China has also developed strong and flourishing bilateral economic ties with Indonesia in recent years. Under President Joko Widodo, China has become Indonesia’s top trade partner and a major source of investment and infrastructure funding. 

Bilateral trade between the two nations has surpassed $130 billion annually, nearly double the trade volume when Widodo first took office in 2014.

Indonesia has welcomed major Chinese-funded infrastructure projects under Widodo’s leadership. This includes the $8 billion high-speed railway connecting Jakarta and Bandung, with 75% of the funding provided by loans from the China Development Bank. 

Another flagship project is the development of Indonesia’s new capital city Nusantara, which has also received significant Chinese investment.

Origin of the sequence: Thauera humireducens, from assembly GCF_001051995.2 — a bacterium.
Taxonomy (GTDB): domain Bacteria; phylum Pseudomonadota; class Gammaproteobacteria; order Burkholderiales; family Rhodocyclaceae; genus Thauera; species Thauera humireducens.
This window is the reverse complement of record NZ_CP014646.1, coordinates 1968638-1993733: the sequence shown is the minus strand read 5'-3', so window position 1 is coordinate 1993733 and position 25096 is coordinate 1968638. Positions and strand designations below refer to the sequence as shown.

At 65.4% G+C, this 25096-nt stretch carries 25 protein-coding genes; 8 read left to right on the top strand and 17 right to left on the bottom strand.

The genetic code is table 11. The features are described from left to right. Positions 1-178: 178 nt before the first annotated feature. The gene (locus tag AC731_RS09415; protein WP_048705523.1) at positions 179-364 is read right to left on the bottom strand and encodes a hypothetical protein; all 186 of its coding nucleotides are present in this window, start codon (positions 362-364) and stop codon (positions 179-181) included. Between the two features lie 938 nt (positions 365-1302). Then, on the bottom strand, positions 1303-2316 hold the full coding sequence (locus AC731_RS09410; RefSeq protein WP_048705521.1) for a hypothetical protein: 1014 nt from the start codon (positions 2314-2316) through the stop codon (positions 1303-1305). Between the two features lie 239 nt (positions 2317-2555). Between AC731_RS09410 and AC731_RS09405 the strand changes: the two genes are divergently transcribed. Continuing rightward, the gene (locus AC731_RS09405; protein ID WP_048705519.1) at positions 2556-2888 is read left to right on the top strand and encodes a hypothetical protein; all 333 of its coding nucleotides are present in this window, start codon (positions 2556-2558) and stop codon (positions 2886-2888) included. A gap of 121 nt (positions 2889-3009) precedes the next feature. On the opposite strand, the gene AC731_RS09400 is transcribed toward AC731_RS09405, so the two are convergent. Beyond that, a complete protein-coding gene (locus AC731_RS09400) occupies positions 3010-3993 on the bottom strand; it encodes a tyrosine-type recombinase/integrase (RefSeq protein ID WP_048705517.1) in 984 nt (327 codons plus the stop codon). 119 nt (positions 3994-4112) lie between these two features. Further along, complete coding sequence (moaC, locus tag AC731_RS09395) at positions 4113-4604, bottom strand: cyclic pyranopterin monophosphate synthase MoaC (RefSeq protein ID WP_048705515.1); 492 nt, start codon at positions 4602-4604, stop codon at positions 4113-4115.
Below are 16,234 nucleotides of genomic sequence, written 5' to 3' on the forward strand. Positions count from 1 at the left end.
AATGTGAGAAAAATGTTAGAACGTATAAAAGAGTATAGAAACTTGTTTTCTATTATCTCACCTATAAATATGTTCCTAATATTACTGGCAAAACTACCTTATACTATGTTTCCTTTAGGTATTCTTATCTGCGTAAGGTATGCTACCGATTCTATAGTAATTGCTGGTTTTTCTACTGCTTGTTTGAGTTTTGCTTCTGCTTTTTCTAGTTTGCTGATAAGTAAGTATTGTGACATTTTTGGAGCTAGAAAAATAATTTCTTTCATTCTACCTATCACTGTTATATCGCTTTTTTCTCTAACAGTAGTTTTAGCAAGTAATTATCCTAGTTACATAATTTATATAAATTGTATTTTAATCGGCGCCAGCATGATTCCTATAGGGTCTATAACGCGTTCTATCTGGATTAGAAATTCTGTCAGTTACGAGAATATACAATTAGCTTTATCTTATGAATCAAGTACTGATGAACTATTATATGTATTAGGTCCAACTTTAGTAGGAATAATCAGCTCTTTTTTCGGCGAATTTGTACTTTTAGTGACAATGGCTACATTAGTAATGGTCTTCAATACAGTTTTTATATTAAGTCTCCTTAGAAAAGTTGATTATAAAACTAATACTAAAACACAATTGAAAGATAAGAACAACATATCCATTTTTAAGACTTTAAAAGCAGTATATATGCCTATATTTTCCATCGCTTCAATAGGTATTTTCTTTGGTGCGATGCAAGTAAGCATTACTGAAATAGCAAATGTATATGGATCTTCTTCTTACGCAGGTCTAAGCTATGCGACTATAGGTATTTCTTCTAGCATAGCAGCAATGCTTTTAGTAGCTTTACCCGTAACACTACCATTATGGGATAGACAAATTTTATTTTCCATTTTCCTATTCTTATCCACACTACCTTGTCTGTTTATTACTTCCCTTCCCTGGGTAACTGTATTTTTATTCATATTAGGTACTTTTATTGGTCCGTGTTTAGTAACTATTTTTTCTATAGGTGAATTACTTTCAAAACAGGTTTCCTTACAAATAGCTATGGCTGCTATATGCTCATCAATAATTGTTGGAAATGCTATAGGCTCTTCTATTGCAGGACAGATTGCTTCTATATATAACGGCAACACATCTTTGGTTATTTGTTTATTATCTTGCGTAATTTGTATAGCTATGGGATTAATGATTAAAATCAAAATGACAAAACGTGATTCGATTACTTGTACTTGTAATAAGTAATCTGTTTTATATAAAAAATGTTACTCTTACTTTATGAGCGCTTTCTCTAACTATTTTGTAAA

Beyond infrastructure, China has become Indonesia’s second largest source of foreign direct investment after Singapore. The growing economic bonds are also seen in the increasing use of China’s currency, the yuan, in bilateral trade and financial transactions.

While there are concerns about environmental degradation and labor issues with some Chinese projects, Indonesia recognizes China’s importance in helping fund Widodo’s ambitious economic growth goals. 

Indonesia aims to become one of the world’s top five economies by 2045. China similarly sees Indonesia as vital to its Maritime Silk Road initiative under the Belt and Road program. 

The strategic partnership between the two Asian nations continues to deepen, with Indonesia open to further Chinese investment and collaboration on major economic initiatives. 

By expanding engagement with Arab states, China is signaling its growing ambition to play a larger role in the Middle East. By hosting Arab ministers and mediating disputes like Saudi-Iran ties, China is positioning itself as an alternative geopolitical power to the U.S. in the region.